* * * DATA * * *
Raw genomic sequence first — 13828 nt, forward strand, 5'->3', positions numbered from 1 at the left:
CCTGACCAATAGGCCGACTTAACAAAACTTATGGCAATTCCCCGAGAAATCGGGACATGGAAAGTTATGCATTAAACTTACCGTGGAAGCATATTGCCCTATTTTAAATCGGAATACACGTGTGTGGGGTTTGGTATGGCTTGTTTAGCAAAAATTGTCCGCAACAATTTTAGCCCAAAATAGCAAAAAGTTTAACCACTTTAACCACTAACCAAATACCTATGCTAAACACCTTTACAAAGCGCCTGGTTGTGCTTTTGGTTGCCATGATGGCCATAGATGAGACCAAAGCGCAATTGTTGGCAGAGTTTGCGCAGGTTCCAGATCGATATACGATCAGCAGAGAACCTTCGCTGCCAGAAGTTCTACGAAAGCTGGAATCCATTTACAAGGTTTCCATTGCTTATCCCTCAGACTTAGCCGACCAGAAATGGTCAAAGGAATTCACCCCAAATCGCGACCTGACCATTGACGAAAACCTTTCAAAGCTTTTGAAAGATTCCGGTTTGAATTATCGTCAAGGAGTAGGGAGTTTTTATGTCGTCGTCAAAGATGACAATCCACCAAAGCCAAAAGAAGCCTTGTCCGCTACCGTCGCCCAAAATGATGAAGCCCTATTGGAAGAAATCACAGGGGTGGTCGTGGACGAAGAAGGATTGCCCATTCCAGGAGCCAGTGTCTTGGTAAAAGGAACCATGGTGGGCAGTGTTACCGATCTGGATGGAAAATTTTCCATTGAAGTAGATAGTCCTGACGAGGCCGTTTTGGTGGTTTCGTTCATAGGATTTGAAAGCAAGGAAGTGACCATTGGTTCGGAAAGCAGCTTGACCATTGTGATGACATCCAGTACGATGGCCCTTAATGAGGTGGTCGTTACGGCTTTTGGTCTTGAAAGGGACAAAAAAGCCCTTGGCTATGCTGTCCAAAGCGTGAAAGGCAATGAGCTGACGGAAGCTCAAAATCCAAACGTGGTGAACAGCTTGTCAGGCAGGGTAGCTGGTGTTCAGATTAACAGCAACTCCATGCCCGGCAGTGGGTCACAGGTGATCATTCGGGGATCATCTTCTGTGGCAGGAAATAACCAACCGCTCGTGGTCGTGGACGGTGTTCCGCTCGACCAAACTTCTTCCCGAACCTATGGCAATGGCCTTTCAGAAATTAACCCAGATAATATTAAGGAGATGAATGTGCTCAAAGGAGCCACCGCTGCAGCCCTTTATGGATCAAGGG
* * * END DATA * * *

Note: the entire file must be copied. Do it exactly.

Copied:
Raw genomic sequence first — 13828 nt, forward strand, 5'->3', positions numbered from 1 at the left:
CCTGACCAATAGGCCGACTTAACAAAACTTATGGCAATTCCCCGAGAAATCGGGACATGGAAAGTTATGCATTAAACTTACCGTGGAAGCATATTGCCCTATTTTAAATCGGAATACACGTGTGTGGGGTTTGGTATGGCTTGTTTAGCAAAAATTGTCCGCAACAATTTTAGCCCAAAATAGCAAAAAGTTTAACCACTTTAACCACTAACCAAATACCTATGCTAAACACCTTTACAAAGCGCCTGGTTGTGCTTTTGGTTGCCATGATGGCCATAGATGAGACCAAAGCGCAATTGTTGGCAGAGTTTGCGCAGGTTCCAGATCGATATACGATCAGCAGAGAACCTTCGCTGCCAGAAGTTCTACGAAAGCTGGAATCCATTTACAAGGTTTCCATTGCTTATCCCTCAGACTTAGCCGACCAGAAATGGTCAAAGGAATTCACCCCAAATCGCGACCTGACCATTGACGAAAACCTTTCAAAGCTTTTGAAAGATTCCGGTTTGAATTATCGTCAAGGAGTAGGGAGTTTTTATGTCGTCGTCAAAGATGACAATCCACCAAAGCCAAAAGAAGCCTTGTCCGCTACCGTCGCCCAAAATGATGAAGCCCTATTGGAAGAAATCACAGGGGTGGTCGTGGACGAAGAAGGATTGCCCATTCCAGGAGCCAGTGTCTTGGTAAAAGGAACCATGGTGGGCAGTGTTACCGATCTGGATGGAAAATTTTCCATTGAAGTAGATAGTCCTGACGAGGCCGTTTTGGTGGTTTCGTTCATAGGATTTGAAAGCAAGGAAGTGACCATTGGTTCGGAAAGCAGCTTGACCATTGTGATGACATCCAGTACGATGGCCCTTAATGAGGTGGTCGTTACGGCTTTTGGTCTTGAAAGGGACAAAAAAGCCCTTGGCTATGCTGTCCAAAGCGTGAAAGGCAATGAGCTGACGGAAGCTCAAAATCCAAACGTGGTGAACAGCTTGTCAGGCAGGGTAGCTGGTGTTCAGATTAACAGCAACTCCATGCCCGGCAGTGGGTCACAGGTGATCATTCGGGGATCATCTTCTGTGGCAGGAAATAACCAACCGCTCGTGGTCGTGGACGGTGTTCCGCTCGACCAAACTTCTTCCCGAACCTATGGCAATGGCCTTTCAGAAATTAACCCAGATAATATTAAGGAGATGAATGTGCTCAAAGGAGCCACCGCTGCAGCCCTTTATGGATCAAGGG